Another namespace heavily used in Windows 8 is HttpClient. Although the Windows Phone 8 SDK still uses the WebClient class by default, Microsoft has provided the HttpClient class through NuGet. If you simply search for “Microsoft.Net.Http” and install the NuGet package, you can write code such as the following snippet that will work in Windows 8 as well as Windows Phone 8:

private async void Button_Click(object sender, RoutedEventArgs e)
{
  var httpClient = new HttpClient();
  var request = await httpClient.GetAsync(new Uri(
    "http://www.microsoft.com/", UriKind.RelativeOrAbsolute));
  var txt = await request.Content.ReadAsStringAsync();
  // Do something with txt, such as MessageBox.Show(txt)
}

Crucial New Features

So far I’ve discussed a variety of ways to help make your transition to Windows Phone 8 easier. I’ll now take a look at several new features that your app can’t live without.

New Tile Types Windows Phone 7.1 has one tile type called the Flip Tile and one tile size, 173x173, otherwise known as the Medium Tile type. Windows Phone 8 introduces new tile types and sizes:

  • Flip Tile: This is identical to Windows Phone 7.1 except for the new tile sizes; it flips from the front to the back.
  • Iconic Tile: This is based largely on the Windows Phone design principles for a modern look.
  • Cycle Tile: This lets you cycle through up to nine images.

A comparison of tile sizes can be found in Figure 6.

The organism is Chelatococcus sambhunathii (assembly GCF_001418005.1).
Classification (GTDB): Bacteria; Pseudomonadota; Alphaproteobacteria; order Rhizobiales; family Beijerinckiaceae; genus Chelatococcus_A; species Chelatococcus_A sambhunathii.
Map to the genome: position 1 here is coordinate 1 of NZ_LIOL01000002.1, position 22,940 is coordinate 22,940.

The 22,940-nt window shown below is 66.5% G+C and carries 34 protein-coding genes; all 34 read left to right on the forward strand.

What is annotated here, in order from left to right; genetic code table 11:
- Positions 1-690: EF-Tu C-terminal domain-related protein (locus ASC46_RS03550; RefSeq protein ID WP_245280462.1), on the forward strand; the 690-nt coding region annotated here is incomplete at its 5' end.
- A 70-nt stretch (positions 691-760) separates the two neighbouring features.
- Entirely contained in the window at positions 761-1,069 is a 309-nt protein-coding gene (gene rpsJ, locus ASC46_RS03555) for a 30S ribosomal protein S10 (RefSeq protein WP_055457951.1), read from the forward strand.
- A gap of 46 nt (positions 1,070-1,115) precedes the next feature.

Figure 6 File Size Comparisons Between the Various Tile Types

Tile Size Flip and Cycle Size (pixels) Iconic Size (pixels)
Small 159x159 110x110
Medium 336x336 202x202
Wide 691x336 N/A

Tiles can be easily configured through the WMAppManifest.xml file by selecting “Tile Template” and then adding the proper images. You might also set this through codebehind, and a “Flip Tile template for Windows Phone 8” can be found in the Dev Center at bit.ly/10pavKC.

Lock Screen and Notifications In Windows Phone 7.1, you could see only notifications such as mail, text messages and phone calls. Now your users have the ability to use your app as a lock screen background image provider and include custom notifications similar to those described earlier. Setting the background image can be as easy as adding an image to your folder with the content type and updating the app manifest file to declare your app as a background provider. Right-click on the WMAppManifest.xml file; choose “Open With” and select XML (Text) Editor; then add this extension:

<Extensions>
  <Extension ExtensionName="LockScreen_Background"
    ConsumerID="{111DFF24-AA15-4A96-8006-2BFF8122084F}" TaskID="_default" />
</Extensions>

Next, call the code snippet shown in Figure 7.

Figure 7 Setting the Phone’s Lock Screen Background Image

private async void btnLockScreenImage_Click_1(
  object sender, RoutedEventArgs e)
{
  if (!LockScreenManager.IsProvidedByCurrentApplication)